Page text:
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Aphididae : Calaphidinae : Panaphidini : Sarucallis


Genus Sarucallis

Sarucallis aphids

On this page: Sarucallis kahawaluokalani

Sarucallis [Panaphidini]

In life Sarucallis may have waxy secretions occurring as white tufts on the head and thorax. The vertex is marked with 2 black marginal stripes and a narrow black stripe medially. Secondary rhinaria on the antennae are narrow elliptical. The antennal terminal process is slightly longer than the base of antennal segment VI. The fore coxae are greatly enlarged. The wings are held flat over the body in repose (cf. Takecallis, which has the wings held roof-like in repose). There is extensive black pigment over the costal field and below, extending to the base of the wing; the pterostigma is almost black with a crescent-shaped spot below, and some other veins also have black bordering. Tergites I has a pair of short cone-shaped black spinal processes. Tergite II has a large bifid process on a dark spinopleural bar extending almost to the margins of the abdomen. The marginal sclerites of tergites II-IV are developed as short cone-shaped processes. The siphunculi are black or partially sclerotic and are cylindrical.

There is only one species in the genus Sarucallis, which is monoecious holocyclic on the leaves of crape myrtle (Lagerstroemia indica), and sometimes henna (Lawsonia alba). It is native to east and south-east Asia, but has been introduced to many regions including Europe, North & Central America, Africa and Australia.


Sarucallis kahawaluokalani (Crape myrtle aphid) Cosmopolitan

All adult Sarucallis kahawaluokalani viviparae are alate. The alatae (see first picture below) are broad-bodied, pale yellow or yellow-green with dark longitudinal stripes on head and prothorax and a dark brown pterothorax. They have transverse dark marks on abdominal tergites I and II, incorporating the large paired tubercles, and distinctively marked forewings. The antennae are pale, with the apex of each segment darkened. The antennae are 0.53 times as long as the body, with a terminal process that is less than 1.5 times the base of antennal segment VI, and have 6-8 secondary rhinaria on segment III. The apical rostral segment (RIV+V) is the same length as the second hind tarsal segment (HTII). The head and thorax lack spinal tubercles. The forewings are marked with broad bands of fuscous, especially along and behind the main vein and along the branches of the media. The abdomen bears paired lateral tubercles with single hairs on segments I-IV, and spinal tubercles with single hairs on segments I & II. The spinal tubercles on abdominal tergite II (see second picture below) are unusually large and dark, and are united over more than half their length. Spinal hairs on segments III-VII are on black sclerites, with sclerite pairs III, V & VII much further apart than those in other pairs. The siphunculi are short, brown, truncated cones. The cauda is knobbed, and the anal plate is bilobed. The body length of Sarucallis kahawaluokalani alatae is 1.2-1.8 mm.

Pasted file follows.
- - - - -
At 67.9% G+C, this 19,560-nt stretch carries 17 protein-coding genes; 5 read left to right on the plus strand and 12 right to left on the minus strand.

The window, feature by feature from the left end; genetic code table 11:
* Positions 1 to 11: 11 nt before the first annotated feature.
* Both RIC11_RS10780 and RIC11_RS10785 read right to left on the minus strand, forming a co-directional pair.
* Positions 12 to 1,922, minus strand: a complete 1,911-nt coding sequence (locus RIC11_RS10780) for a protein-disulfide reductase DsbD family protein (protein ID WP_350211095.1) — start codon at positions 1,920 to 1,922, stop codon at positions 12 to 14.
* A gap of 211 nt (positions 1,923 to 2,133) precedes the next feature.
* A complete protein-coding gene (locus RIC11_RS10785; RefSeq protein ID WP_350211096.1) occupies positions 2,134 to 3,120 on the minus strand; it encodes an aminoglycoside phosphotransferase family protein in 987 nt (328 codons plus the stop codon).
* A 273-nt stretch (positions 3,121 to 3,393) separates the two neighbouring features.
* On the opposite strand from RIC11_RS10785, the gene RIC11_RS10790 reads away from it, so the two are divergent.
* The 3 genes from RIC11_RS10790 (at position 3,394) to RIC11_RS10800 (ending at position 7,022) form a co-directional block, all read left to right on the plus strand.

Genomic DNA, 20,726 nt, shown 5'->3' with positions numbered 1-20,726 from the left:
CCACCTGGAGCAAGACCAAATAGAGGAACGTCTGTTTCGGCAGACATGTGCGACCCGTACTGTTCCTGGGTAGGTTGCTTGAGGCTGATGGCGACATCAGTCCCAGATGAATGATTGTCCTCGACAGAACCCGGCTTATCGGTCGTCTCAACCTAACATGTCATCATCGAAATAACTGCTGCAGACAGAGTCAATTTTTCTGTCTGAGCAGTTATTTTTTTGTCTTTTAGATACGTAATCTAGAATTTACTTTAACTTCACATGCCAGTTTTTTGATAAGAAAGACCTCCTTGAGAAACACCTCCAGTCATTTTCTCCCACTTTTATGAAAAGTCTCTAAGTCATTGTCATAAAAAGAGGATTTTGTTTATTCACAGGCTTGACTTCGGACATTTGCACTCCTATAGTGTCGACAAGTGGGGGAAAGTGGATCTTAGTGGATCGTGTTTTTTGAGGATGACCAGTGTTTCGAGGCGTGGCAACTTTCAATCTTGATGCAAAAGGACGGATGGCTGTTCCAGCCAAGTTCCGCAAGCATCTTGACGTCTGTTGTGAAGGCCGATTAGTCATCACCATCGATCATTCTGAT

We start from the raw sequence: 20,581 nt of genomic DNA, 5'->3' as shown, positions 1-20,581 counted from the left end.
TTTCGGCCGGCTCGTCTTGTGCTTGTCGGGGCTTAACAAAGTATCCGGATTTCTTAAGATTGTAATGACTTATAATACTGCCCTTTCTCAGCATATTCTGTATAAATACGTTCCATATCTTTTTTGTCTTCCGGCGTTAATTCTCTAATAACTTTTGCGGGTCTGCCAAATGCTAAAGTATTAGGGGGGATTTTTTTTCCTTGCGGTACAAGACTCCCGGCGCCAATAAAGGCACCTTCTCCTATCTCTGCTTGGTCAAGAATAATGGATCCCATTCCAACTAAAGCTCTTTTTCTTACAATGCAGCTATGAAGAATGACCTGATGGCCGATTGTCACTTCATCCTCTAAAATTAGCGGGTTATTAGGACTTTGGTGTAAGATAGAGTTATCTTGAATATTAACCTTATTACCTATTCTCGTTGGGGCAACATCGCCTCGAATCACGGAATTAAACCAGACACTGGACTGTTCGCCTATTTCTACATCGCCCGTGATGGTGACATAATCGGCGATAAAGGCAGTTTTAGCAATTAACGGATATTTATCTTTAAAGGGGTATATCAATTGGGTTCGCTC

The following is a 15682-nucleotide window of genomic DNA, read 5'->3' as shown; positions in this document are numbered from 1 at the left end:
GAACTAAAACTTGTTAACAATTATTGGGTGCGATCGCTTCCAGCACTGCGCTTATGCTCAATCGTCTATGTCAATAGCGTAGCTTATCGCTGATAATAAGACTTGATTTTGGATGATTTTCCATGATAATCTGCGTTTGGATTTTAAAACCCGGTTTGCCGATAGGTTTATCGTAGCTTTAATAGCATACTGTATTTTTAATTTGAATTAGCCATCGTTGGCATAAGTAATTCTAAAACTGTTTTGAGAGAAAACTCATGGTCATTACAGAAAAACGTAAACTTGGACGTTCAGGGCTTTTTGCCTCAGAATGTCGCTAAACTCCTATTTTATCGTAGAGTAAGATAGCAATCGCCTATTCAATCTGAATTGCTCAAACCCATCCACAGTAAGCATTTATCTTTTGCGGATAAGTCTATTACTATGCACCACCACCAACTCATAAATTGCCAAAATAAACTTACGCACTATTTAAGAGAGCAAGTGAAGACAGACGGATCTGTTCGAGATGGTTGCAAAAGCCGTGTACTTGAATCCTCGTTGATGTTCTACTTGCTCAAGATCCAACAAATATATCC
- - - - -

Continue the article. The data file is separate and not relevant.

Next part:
First images above copyright Katja Schulz under a Creative Commons Attribution License.
Second image by permission Blackman, Aphids on Worlds Plants.
Third image above copyright glmory under a public domain (CCO) licence.

Immature Sarucallis kahawaluokalani (see third picture above) are pale yellow with red eyes. The abdomen bears spinal and pleural rows of fuscous tubercles, displaced outwards on some tergites, each of which bears a black capitate bristle. The unusually large dark united spinal tubercles on abdominal tergite II, so prominent in adults, are absent. The siphunculi are pale.

Sarucallis kahawaluokalani is monoecious holocyclic on the undersides of leaves of crape myrtle (Lagerstroemia indica, see image above). It has also been found on henna (Lawsonia alba). In repose the wings are carried flat over the back of the body as in Monellia caryae. Oviparae and alate males occur in September-October in the northern hemisphere, and in April-May in Australia. The species is native to east and south-east Asia, but has been introduced to Europe, Iran, Africa, North, Central & South America, and recently Australia.



We are very grateful to Jesse Rorabaugh (glmory) & Katja Schulz for making their pictures of Sarucallis kahawaluokalani available for use. We also thank Roger Blackman for permission to reproduce one of his images.

We have used the genus account of Quednau (2003), and species accounts of Kirkaldy (1907) (as Myzocallis kahawaluokalani), Richards (1967) and Quednau (2001) (both as Tinocallis kahawaluokalani), along with information from Roger Blackman & Victor Eastop in Aphids on Worlds Plants. We fully acknowledge these authors and those listed in the reference sections as the source for the (summarized) taxonomic information we have presented. Any errors in identification or information are ours alone, and we would be very grateful for any corrections. For assistance on the terms used for aphid morphology we suggest the figure provided by Blackman & Eastop (2006).

Useful weblinks


  • Kirkaldy, G.W. (1907). On some Peregrine Aphidae in Oahu (Hem.). Proceedings of the Hawaiian Entomological Society 1(3), 99-102 (p 101). Full text

  • Quednau, F.W. (2001). World review of the genus Tinocallis (Hemiptera: Aphididae, Calaphidinae) with description of a new species. The Canadian Entomologist 133, 197-213. Full text

  • Quednau, F.W. (2003). Atlas of the Drepanosiphine aphids of the world. Part ii: Panaphidini: Panaphidina. Memoirs of the American Entomological Institute 72, 1-301. Book review

  • Richards, W.R. (1967). A review of the Tinocallis of the world (Homoptera: Aphididae). The Canadian Entomologist 99(5), 536-553. Abstract